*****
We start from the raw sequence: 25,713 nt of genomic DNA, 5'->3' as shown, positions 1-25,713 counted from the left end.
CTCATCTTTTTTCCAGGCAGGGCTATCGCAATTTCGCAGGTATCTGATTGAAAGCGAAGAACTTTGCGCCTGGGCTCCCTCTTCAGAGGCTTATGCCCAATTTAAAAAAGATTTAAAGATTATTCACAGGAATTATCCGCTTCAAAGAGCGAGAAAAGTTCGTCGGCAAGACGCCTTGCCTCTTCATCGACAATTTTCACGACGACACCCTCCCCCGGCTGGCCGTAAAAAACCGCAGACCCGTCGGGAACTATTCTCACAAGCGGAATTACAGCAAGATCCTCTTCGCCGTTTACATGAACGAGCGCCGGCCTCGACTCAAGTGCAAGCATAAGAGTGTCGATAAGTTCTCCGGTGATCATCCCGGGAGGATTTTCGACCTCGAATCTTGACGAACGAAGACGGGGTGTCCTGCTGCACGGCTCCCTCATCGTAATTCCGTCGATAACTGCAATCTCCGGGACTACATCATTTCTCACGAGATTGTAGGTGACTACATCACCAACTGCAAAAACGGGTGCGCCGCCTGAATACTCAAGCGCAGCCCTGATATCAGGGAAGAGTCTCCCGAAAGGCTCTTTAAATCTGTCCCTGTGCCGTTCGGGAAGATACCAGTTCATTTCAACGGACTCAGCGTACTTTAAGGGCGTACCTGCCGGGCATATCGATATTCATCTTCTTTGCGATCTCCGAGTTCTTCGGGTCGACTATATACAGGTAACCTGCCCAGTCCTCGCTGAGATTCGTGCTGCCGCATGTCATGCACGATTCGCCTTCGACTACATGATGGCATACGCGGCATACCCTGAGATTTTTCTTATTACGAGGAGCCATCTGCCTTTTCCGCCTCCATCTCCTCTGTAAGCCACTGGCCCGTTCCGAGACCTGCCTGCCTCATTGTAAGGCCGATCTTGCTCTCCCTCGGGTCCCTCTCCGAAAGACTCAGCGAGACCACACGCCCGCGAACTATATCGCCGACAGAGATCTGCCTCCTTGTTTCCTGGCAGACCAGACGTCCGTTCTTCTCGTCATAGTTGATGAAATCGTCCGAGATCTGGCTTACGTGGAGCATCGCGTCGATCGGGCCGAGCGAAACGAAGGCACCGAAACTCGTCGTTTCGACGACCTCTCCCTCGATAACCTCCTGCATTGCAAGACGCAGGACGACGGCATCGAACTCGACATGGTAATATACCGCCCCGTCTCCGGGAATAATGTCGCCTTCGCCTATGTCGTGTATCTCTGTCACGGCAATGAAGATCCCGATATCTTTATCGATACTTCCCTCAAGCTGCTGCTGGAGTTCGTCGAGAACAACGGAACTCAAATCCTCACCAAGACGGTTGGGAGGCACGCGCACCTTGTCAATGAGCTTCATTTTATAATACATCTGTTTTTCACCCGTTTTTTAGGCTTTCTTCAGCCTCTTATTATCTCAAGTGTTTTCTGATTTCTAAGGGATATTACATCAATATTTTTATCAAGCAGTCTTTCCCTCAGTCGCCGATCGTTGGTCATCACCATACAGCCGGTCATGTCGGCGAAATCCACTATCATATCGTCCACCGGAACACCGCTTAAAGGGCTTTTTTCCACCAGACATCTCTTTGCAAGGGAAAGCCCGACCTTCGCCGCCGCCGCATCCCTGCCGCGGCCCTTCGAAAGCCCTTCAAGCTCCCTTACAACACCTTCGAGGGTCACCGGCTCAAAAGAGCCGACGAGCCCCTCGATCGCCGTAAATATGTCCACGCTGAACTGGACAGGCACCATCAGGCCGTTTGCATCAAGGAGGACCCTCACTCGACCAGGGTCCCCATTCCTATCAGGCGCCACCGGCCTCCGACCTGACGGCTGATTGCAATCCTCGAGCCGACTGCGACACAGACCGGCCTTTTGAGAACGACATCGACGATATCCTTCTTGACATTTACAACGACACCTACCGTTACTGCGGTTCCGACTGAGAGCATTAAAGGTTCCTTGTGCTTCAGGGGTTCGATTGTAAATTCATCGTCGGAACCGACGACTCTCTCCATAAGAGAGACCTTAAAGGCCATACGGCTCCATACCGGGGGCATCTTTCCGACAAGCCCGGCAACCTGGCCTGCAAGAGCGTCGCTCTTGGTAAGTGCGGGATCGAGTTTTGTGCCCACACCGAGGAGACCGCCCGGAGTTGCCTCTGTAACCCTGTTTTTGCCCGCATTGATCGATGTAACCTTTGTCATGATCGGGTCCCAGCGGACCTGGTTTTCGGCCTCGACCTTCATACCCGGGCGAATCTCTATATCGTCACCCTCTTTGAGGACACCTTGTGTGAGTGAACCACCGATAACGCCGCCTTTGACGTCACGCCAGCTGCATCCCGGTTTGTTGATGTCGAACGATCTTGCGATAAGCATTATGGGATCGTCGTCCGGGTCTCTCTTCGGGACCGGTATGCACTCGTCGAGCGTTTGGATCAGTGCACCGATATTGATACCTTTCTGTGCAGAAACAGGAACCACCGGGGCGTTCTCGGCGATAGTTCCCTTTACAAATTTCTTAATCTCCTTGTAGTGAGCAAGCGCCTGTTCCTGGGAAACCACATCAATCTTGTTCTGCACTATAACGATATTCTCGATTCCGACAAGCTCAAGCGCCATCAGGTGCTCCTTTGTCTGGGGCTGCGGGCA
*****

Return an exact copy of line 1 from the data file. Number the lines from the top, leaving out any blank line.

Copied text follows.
We start from the raw sequence: 25,713 nt of genomic DNA, 5'->3' as shown, positions 1-25,713 counted from the left end.